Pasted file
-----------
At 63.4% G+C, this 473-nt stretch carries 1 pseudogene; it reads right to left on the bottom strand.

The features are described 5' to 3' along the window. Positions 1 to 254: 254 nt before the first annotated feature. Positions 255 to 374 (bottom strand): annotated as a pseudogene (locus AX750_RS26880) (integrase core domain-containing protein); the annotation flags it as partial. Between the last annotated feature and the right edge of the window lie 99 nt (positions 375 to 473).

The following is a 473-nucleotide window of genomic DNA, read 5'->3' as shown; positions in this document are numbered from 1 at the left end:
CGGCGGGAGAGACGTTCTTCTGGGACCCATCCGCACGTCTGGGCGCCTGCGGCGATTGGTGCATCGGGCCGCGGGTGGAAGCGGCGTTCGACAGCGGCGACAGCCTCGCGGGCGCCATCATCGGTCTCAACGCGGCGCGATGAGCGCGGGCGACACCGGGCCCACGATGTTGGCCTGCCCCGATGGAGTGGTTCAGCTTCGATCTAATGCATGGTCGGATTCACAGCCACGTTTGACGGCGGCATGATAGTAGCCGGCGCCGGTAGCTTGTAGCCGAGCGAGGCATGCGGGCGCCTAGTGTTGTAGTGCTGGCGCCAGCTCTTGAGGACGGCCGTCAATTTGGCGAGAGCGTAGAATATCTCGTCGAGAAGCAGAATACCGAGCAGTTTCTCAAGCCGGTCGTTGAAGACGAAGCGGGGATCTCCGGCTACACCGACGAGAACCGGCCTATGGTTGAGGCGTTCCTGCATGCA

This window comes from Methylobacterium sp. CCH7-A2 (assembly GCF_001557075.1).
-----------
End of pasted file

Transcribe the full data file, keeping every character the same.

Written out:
At 63.4% G+C, this 473-nt stretch carries 1 pseudogene; it reads right to left on the bottom strand.

The features are described 5' to 3' along the window. Positions 1 to 254: 254 nt before the first annotated feature. Positions 255 to 374 (bottom strand): annotated as a pseudogene (locus AX750_RS26880) (integrase core domain-containing protein); the annotation flags it as partial. Between the last annotated feature and the right edge of the window lie 99 nt (positions 375 to 473).

The following is a 473-nucleotide window of genomic DNA, read 5'->3' as shown; positions in this document are numbered from 1 at the left end:
CGGCGGGAGAGACGTTCTTCTGGGACCCATCCGCACGTCTGGGCGCCTGCGGCGATTGGTGCATCGGGCCGCGGGTGGAAGCGGCGTTCGACAGCGGCGACAGCCTCGCGGGCGCCATCATCGGTCTCAACGCGGCGCGATGAGCGCGGGCGACACCGGGCCCACGATGTTGGCCTGCCCCGATGGAGTGGTTCAGCTTCGATCTAATGCATGGTCGGATTCACAGCCACGTTTGACGGCGGCATGATAGTAGCCGGCGCCGGTAGCTTGTAGCCGAGCGAGGCATGCGGGCGCCTAGTGTTGTAGTGCTGGCGCCAGCTCTTGAGGACGGCCGTCAATTTGGCGAGAGCGTAGAATATCTCGTCGAGAAGCAGAATACCGAGCAGTTTCTCAAGCCGGTCGTTGAAGACGAAGCGGGGATCTCCGGCTACACCGACGAGAACCGGCCTATGGTTGAGGCGTTCCTGCATGCA

This window comes from Methylobacterium sp. CCH7-A2 (assembly GCF_001557075.1).